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Industry Exceeded Calorie Removal Goals, Study Confirms


An independent study released today confirms that 16 leading food and beverage companies sold 6.4 trillion fewer calories in the United States in 2012 compared to 2007, shattering a pledge to remove 1.5 trillion calories from the marketplace by 2015.  

Acting together as the Healthy Weight Commitment Foundation, the 16 companies sold 54 trillion calories in packaged foods in 2012, down from 60.4 trillion calories in 2007, according to the evaluation funded by the Robert Wood Johnson Foundation. The decline translates into a reduction of 78 calories per person in the U.S. per day

Childhood obesity and public health experts praised the findings as “extremely encouraging” and urged other companies to follow suit.

"The Healthy Weight Commitment Foundation has taken action to successfully reduce calories available to consumers, providing a positive example of the influence that industry can have by working together,” said Nancy Brown, CEO of the American Heart Association. “The American Heart Association commends the 16 companies that participated in this pledge and recognizes the significant impact of this collaboration — together these companies produce 36 percent of all packaged foods and beverages purchased by families across America.”

James Marks, senior vice president and director of the Health Group at RWJF, noted that the companies now must keep their pledge to sustain the reduction. “Other food companies should follow their lead to give Americans the lower-calorie foods and beverages they want,” he said.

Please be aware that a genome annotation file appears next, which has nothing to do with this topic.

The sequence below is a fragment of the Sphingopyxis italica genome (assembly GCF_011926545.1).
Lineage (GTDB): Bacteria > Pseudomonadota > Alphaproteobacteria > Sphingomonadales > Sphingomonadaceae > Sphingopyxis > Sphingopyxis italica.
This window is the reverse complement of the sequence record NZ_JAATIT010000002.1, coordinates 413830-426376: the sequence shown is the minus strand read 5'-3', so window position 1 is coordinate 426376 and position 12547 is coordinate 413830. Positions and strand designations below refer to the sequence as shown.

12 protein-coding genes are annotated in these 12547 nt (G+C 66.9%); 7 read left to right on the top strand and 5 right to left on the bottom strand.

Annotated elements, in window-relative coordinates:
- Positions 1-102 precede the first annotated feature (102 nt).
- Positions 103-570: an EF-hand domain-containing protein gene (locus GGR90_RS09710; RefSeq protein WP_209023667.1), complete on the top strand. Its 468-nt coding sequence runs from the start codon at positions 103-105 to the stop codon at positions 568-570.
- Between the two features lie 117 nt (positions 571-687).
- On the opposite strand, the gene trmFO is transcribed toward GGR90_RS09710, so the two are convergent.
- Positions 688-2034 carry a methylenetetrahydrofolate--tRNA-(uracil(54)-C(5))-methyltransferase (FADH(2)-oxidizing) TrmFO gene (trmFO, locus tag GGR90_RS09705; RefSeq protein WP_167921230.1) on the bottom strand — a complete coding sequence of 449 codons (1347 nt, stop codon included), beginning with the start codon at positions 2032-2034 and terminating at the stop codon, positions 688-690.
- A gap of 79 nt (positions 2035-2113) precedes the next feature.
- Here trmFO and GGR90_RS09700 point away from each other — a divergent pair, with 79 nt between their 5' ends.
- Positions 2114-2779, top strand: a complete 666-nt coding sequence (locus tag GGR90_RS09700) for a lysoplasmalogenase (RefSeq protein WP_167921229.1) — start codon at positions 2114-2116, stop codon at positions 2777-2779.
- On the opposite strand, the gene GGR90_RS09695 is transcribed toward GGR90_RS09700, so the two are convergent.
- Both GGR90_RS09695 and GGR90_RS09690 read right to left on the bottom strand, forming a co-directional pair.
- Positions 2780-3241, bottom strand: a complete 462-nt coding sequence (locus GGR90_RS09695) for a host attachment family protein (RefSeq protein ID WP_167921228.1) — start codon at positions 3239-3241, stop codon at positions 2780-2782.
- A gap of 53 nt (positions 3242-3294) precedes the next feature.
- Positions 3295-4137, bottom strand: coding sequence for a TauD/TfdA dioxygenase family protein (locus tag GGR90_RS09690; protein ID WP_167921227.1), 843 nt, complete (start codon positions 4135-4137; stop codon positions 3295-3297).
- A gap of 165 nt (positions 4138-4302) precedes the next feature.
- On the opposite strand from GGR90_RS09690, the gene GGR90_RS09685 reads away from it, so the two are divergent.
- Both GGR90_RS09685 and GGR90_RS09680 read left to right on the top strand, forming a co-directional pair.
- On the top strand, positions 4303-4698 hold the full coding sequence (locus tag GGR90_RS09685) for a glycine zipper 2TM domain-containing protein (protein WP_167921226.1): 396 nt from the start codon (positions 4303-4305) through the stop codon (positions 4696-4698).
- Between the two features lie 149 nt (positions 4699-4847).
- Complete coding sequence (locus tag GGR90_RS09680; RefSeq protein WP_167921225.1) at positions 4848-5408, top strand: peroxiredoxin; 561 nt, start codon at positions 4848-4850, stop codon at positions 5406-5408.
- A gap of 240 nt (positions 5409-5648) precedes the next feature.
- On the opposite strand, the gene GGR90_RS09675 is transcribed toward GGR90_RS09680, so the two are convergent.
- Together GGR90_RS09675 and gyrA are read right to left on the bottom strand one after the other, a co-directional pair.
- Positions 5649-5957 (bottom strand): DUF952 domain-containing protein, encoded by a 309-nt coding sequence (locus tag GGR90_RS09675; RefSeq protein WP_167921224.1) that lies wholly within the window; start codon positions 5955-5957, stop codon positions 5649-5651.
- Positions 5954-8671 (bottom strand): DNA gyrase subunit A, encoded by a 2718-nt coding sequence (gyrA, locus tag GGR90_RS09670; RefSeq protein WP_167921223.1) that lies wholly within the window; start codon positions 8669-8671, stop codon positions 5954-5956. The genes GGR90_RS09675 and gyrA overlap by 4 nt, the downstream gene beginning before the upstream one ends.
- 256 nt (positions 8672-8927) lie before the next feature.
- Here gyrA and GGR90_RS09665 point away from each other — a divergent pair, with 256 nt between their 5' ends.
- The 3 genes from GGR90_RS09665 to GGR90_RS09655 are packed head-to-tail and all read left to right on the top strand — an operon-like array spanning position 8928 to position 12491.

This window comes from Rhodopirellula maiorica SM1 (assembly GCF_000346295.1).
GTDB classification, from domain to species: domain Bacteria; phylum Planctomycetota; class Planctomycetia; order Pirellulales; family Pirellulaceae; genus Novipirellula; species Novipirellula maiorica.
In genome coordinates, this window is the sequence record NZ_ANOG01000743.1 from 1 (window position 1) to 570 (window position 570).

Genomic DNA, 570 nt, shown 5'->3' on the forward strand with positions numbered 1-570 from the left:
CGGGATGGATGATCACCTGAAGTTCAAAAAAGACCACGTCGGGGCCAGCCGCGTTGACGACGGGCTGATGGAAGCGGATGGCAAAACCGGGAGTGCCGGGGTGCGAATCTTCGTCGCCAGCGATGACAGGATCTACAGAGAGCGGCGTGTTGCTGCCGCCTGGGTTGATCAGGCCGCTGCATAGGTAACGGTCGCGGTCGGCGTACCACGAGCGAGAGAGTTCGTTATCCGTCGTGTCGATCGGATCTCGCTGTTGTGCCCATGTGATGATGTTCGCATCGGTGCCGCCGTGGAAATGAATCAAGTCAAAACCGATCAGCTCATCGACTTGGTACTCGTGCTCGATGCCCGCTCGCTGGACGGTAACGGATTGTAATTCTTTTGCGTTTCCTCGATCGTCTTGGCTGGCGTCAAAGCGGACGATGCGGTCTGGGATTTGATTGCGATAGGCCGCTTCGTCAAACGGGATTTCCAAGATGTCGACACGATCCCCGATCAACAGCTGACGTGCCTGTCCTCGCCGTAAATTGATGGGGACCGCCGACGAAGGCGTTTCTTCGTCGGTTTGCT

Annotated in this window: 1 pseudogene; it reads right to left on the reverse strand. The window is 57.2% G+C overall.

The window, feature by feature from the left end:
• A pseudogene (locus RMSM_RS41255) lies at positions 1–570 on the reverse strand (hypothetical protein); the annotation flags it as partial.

More than 40 leading retailers, nonprofit organizations and food and beverage manufacturers launched the Healthy Weight Commitment Foundation in 2009 with the goal of working together to reduce obesity rates by 2015. Sixteen companies announced in May 2010 they would work to remove 1 trillion calories from the marketplace by 2012 and 1.5 trillion calories by 2015.

To reduce the number of calories sold, companies developed a number of new, lower-calorie options for packaged foods and beverages such as cereals, canned soups and bottled drinks. Companies also reduced portion sizes for many products.

Along with helping to reduce calorie consumption, the lower-calorie products also were good for companies’ bottom lines, research shows. Companies with a higher percentage of their products from better-for-you foods and drinks recorded stronger sales growth and higher operating profits.

“The next big question is how these changes to what’s available on store shelves actually impact the health of children and families,” said C. Tracy Orleans, a senior scientist at RWJF.

Companies participating in the pledge included:

  • Bumble Bee Foods, LLC
  • Campbell Soup Company
  • ConAgra Foods (includes Ralston Foods)
  • General Mills, Inc.
  • Hillshire Brands (previously Sara Lee Corporation)
  • Kellogg Company
  • Kraft Foods Group/Mondelez
  • Mars, Incorporated
  • McCormick & Company, Inc.
  • Nestlé USA
  • PepsiCo, Inc.
  • Post Foods
  • The Coca-Cola Company
  • The Hershey Company
  • The J.M. Smucker Company
  • Unilever

Click here to find out more about the study.